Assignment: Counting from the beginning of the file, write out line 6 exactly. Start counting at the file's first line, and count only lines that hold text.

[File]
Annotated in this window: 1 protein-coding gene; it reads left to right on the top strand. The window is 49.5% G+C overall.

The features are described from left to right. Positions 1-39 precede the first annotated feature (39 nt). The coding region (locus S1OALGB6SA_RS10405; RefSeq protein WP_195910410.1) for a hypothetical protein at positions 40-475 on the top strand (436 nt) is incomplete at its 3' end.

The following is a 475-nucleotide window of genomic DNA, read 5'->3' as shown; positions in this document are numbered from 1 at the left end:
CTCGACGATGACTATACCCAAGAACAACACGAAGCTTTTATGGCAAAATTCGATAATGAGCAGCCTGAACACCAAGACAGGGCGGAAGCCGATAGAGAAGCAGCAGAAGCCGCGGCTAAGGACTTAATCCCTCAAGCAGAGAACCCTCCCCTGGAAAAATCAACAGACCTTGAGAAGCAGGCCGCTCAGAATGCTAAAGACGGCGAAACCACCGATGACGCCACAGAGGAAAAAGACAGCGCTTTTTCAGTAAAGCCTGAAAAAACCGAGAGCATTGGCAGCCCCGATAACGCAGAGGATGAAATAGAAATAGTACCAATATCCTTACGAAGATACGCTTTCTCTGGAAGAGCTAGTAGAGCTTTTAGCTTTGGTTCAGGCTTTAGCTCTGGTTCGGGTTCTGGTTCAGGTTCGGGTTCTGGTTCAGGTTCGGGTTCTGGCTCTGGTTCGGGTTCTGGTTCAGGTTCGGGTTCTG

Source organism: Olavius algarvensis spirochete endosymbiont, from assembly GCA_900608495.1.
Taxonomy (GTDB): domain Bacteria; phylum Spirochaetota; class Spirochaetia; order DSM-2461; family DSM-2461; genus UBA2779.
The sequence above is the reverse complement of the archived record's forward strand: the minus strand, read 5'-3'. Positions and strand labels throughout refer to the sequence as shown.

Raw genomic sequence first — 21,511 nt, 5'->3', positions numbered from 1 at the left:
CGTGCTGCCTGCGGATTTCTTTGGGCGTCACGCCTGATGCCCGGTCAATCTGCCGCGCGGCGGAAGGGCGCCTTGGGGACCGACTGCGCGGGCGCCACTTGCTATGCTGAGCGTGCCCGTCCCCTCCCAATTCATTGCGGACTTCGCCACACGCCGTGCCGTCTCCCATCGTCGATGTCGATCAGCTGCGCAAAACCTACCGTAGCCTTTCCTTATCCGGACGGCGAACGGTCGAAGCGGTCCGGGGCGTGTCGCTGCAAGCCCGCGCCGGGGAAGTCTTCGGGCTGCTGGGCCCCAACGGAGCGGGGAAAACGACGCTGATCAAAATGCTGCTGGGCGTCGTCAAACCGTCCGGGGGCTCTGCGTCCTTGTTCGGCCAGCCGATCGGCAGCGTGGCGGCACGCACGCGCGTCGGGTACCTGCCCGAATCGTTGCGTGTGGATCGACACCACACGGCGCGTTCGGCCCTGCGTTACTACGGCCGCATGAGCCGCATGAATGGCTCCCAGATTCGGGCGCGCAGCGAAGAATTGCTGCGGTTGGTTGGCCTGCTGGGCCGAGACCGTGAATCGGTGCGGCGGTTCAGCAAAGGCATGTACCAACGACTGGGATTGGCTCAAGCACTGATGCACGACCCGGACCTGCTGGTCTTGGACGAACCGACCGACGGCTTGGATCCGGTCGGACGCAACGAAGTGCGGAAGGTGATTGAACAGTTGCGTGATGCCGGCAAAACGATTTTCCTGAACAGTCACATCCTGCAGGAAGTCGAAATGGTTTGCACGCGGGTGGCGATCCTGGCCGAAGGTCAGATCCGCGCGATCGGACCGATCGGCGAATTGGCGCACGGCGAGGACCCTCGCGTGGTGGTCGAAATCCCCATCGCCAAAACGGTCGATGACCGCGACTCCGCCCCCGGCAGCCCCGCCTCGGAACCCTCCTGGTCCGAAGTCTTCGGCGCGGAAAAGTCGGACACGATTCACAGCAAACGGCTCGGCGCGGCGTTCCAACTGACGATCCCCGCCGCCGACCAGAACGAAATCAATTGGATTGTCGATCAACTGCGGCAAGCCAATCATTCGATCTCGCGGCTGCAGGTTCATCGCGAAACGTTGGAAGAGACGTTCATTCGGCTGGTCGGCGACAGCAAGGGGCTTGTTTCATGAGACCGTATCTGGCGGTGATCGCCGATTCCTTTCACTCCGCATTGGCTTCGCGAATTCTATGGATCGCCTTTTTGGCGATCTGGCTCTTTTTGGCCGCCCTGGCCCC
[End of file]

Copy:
Taxonomy (GTDB): domain Bacteria; phylum Spirochaetota; class Spirochaetia; order DSM-2461; family DSM-2461; genus UBA2779.